Provide clear medication instructions at discharge
As discussed earlier, reconciling medications is crucial to a smoother posthospital transition. Before discharge, the interdisciplinary team should collaboratively review all medications using multiple documents—including home medication lists, current medication administration record, discharge documentation (instructions, summaries, or referrals), and prescriptions—to check for appropriateness and consistency.
When teaching older adults and their families, clearly identify and discuss medication changes and address practical aspects of obtaining prescriptions, such as medication insurance coverage, the need for preauthorization, pharmacy location, and medication availability. The teach-back approach is a good way to assess and ensure patients’ and home caregivers’ understanding of the medication regimen and other discharge instructions. Evidence suggests this approach increases information retention, improves medication adherence, smoothes the transition from hospital to home, and helps prevent medication errors. Discharge instructions are helpful not just for patients and their home caregivers but also for home care clinicians, who use them to guide assessment and teaching.
Strategies to improve medication adherence
The healthcare team should work to reduce dosing frequency when possible and identify medication routines that can bolster patients’ adherence.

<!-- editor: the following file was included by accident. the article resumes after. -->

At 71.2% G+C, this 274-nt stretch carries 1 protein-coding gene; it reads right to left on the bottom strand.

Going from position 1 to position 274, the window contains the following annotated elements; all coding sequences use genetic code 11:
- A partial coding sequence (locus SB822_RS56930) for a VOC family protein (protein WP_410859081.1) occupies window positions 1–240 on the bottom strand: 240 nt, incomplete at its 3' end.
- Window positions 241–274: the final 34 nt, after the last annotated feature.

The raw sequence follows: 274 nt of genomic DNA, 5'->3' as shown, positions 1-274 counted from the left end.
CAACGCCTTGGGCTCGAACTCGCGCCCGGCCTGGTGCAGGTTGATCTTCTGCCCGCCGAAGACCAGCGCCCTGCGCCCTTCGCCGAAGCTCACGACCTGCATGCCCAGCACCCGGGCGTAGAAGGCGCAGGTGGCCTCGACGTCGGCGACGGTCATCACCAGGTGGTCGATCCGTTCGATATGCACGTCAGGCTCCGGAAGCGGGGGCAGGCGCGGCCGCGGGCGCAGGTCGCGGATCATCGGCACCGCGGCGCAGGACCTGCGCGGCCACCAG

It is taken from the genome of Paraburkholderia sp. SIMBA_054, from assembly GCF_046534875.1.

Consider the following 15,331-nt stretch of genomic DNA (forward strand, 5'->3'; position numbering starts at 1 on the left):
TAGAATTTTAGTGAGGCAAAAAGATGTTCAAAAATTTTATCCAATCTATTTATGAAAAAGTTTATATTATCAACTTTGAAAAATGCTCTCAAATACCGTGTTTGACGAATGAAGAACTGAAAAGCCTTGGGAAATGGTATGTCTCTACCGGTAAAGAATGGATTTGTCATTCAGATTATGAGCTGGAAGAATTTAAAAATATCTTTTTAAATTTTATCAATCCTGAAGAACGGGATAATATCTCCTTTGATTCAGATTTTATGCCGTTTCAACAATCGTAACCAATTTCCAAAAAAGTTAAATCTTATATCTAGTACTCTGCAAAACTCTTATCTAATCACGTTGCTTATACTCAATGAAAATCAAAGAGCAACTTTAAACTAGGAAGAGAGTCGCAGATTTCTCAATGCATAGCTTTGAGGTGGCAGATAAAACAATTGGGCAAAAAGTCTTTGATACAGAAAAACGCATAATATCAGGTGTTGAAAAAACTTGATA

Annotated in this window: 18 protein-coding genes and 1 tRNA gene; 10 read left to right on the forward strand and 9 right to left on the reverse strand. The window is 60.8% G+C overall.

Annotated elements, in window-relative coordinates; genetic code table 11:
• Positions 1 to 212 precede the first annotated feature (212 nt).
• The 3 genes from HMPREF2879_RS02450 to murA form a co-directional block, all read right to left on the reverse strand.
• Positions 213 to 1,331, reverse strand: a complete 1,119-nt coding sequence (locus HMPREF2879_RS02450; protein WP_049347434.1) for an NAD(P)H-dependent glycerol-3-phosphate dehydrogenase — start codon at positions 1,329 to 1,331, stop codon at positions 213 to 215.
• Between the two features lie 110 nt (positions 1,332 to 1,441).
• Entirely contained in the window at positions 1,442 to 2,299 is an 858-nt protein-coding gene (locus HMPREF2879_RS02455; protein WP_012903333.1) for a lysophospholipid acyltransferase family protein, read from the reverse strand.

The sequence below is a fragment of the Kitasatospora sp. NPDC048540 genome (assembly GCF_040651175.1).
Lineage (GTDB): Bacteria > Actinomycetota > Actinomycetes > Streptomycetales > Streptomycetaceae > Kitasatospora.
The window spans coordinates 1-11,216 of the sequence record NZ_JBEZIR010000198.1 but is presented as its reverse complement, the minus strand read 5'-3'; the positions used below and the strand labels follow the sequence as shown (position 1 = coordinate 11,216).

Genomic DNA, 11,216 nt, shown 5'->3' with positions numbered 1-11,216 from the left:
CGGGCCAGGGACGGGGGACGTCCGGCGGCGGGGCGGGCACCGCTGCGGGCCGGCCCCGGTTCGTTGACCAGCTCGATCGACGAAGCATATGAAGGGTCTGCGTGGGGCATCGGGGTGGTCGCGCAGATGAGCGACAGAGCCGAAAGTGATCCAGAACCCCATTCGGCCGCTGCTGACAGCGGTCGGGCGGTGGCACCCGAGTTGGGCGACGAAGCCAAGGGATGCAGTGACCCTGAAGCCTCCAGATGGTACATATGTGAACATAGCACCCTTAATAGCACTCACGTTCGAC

Reduce dosing frequency
Several studies show patients are more likely to adhere to their medication regimens if they take medications once daily rather than several times a day. If an older adult at home tends to forget doses, consult with the prescriber, who may be able to reduce dosing frequency or make schedule changes that improve adherence.
Identify medication routines
Older adults differ in how they organize and manage their medications. Identifying your patient’s unique home routines can help you individualize medication teaching, which can enhance adherence. (For online resources on caring for older adults, see Helpful resources for older adult care.)
Collaboration is crucial
In older adults, posthospital medication management can be complex, requiring collaboration among nurses, other healthcare team members, patients, and family members. Caring for hospitalized older adults is a valuable opportunity for clinicians to promote a safer transition to the home by:
- performing medication reconciliation during transitions in care
- completing admission assessment of the patient’s abilities, understanding, and routines used to manage medications at home
- involving the patient and family caregivers in developing the discharge plan
- collaborating with other healthcare team members to address specific issues, such as home healthcare referrals and dosing frequency
- providing individualized medication teaching throughout hospitalization and at discharge.
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The authors work in the Department of Nursing at the College of Nursing and Health Sciences, University of Massachusetts, Boston. Janice B. Foust is an assistant professor in the College of Nursing. Gretchen A. Kilbourne is doctoral candidate.